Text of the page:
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    US: Hamas has released two American hostages

    Judith Raanan and her 17-year-old daughter Natalie were out of the Gaza Strip and in the hands of the Israeli military, an army spokesman said.

    JERUSALEM, Israel — Hamas on Friday freed an American woman and her teenage daughter it had held hostage in Gaza, Israel said, the first such release from among the around 200 people the militant group abducted during its Oct. 7 rampage through southern Israel.

    The two Americans, Judith Raanan and her 17-year-old daughter Natalie, were out of the Gaza Strip and in the hands of the Israeli military, an army spokesman said. Hamas said it released them for humanitarian reasons in an agreement with the Qatari government.

    The release comes amid growing expectations of expected ground offensive that Israel says is aimed at rooting out Hamas militants who rule the Gaza Strip. Israel said Friday it does not plan to take long-term control over the tiny territory, home to some 2.3 million people.

    As Israeli military punished Gaza with airstrikes, authorities inched closer to bringing aid to desperate families and hospitals. Muslims around the world protested in solidarity with Palestinians nearly two weeks under Israel’s retaliation for Hamas’ brutal rampage in Israel

    Judith and Natalie Ranaan had been on a trip from their home in suburban Chicago to Israel to celebrate the Jewish holidays, family said. They were in the kibbutz of Nahal Oz, near Gaza, on Oct. 7 — Simchat Torah, a festive Jewish holiday – when Hamas fighters stormed out of the territory into southern Israeli towns, killing hundreds and abducting 203 others.

    The family heard nothing from them since the attack and were later told by U.S. and Israeli officials that they were being held in Gaza, Natalie’s brother Ben said.

    Relatives of other captives welcomed the release and appealed for the others to be freed.

    “We call on world leaders and the international community to exert their full power in order to act for the release of all the hostages and missing,’’ the statement said.

    Israeli news outlets such as the Jerusalem Post said the pair were released to the Red Cross.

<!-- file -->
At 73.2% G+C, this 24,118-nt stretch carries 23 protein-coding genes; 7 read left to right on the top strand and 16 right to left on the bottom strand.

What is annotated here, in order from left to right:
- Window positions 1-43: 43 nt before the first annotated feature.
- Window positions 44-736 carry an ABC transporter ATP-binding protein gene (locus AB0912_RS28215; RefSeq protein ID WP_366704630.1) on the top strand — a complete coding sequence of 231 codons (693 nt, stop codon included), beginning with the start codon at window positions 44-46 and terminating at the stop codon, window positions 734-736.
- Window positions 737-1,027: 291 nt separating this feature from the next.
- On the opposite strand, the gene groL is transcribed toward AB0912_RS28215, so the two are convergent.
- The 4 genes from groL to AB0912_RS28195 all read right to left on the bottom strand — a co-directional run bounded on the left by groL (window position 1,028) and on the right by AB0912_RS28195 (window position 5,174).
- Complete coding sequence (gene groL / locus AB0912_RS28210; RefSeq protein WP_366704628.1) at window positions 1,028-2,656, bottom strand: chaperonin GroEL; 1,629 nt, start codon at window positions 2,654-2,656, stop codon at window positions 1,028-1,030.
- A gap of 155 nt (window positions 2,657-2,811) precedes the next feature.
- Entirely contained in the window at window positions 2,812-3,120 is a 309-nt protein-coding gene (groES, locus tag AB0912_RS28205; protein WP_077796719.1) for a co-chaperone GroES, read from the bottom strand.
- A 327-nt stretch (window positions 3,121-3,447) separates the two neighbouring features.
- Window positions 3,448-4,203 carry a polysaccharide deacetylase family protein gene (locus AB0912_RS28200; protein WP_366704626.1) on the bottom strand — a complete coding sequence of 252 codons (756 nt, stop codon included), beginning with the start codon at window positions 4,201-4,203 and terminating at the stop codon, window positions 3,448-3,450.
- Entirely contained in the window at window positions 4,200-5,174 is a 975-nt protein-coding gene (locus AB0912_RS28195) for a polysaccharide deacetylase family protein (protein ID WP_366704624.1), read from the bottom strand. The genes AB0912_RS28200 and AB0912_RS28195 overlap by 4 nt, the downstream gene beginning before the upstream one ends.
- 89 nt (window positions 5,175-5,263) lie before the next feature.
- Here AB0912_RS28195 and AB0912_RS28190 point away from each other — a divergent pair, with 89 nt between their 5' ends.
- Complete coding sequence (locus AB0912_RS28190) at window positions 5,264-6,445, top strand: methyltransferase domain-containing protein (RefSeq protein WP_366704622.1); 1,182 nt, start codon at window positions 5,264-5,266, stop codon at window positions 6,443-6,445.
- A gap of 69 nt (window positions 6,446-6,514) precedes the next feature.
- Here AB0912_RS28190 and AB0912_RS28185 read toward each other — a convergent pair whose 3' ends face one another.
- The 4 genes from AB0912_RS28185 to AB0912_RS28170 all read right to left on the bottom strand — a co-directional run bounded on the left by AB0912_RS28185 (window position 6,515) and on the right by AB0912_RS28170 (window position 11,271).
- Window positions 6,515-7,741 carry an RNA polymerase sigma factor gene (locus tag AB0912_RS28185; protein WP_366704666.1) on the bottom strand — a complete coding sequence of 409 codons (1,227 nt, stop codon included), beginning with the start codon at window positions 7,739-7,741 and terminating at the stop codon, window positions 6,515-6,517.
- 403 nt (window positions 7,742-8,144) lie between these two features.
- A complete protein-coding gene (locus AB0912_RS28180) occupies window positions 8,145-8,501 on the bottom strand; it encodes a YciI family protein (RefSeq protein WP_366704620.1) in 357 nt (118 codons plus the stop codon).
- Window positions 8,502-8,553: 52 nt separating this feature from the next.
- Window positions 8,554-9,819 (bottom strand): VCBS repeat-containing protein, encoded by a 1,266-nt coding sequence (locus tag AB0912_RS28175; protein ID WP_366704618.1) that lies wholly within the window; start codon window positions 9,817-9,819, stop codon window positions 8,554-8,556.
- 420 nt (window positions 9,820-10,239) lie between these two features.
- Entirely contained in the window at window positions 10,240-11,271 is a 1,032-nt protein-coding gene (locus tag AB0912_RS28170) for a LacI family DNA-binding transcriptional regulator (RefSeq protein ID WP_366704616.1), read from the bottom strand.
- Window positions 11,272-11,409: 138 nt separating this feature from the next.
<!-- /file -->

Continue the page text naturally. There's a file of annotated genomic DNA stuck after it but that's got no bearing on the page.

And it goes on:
The International Committee of the Red Cross declined to comment on the reports in response to emailed questions. 

    In a statement, President Joe Biden celebrated the release and said the White House was continuing its efforts to secure the release of other hostages. 

    Here is Biden’s full statement:

    “Today, we have secured the release of two Americans taken hostage by Hamas during the horrific terrorist assault against Israel on October 7.  Our fellow citizens have endured a terrible ordeal these past 14 days, and I am overjoyed that they will soon be reunited with their family, who has been wracked with fear. These individuals and their family will have the full support of the United States government as they recover and heal, and we should all respect their privacy in this moment.
    From the earliest moments of this attack, we have been working around-the-clock to free American citizens who were taken hostage by Hamas, and we have not ceased our efforts to secure the release of those who are still being held.  I thank the government of Qatar and the government of Israel for their partnership in this work.  Jill and I have been holding close in our hearts all the families of unaccounted for Americans. And, as I told those families when I spoke with them last week—we will not stop until we get their loved ones home. As president, I have no higher priority than the safety of Americans held hostage around the world.

    Hamas launched an unprecedented surprise attack on Israel on Oct. 7 that killed hundreds, with more than 200 people taken hostage by the group. In response, Israel began launching daily airstrikes on the Gaza Strip, and has signaled that Israeli forces will put boots on the ground in Gaza to root out Hamas, which currently governs the area. 

    Fighting between Israel and militants in neighboring Lebanon also raged, prompting evacuations of Lebanese and Israeli border towns as fears of a widening conflict grew.

    Speaking to lawmakers about Israel’s long-term plans for Gaza, Defense Minister Yoav Gallant laid out a three-stage plan that seemed to suggest that Israel did not intend to reoccupy the territory it left in 2005.

    First, Israeli airstrikes and “maneuvering” — a presumed reference to a ground attack — would aim to root out Hamas. Next will come a lower intensity fight to defeat remaining pockets of resistance. And, finally, a new “security regime” will be created in Gaza along with “the removal of Israel’s responsibility for life in the Gaza Strip,” Gallant said.

    Gallant did not say who Israel expected to run Gaza if Hamas is toppled or what the new security regime would entail.


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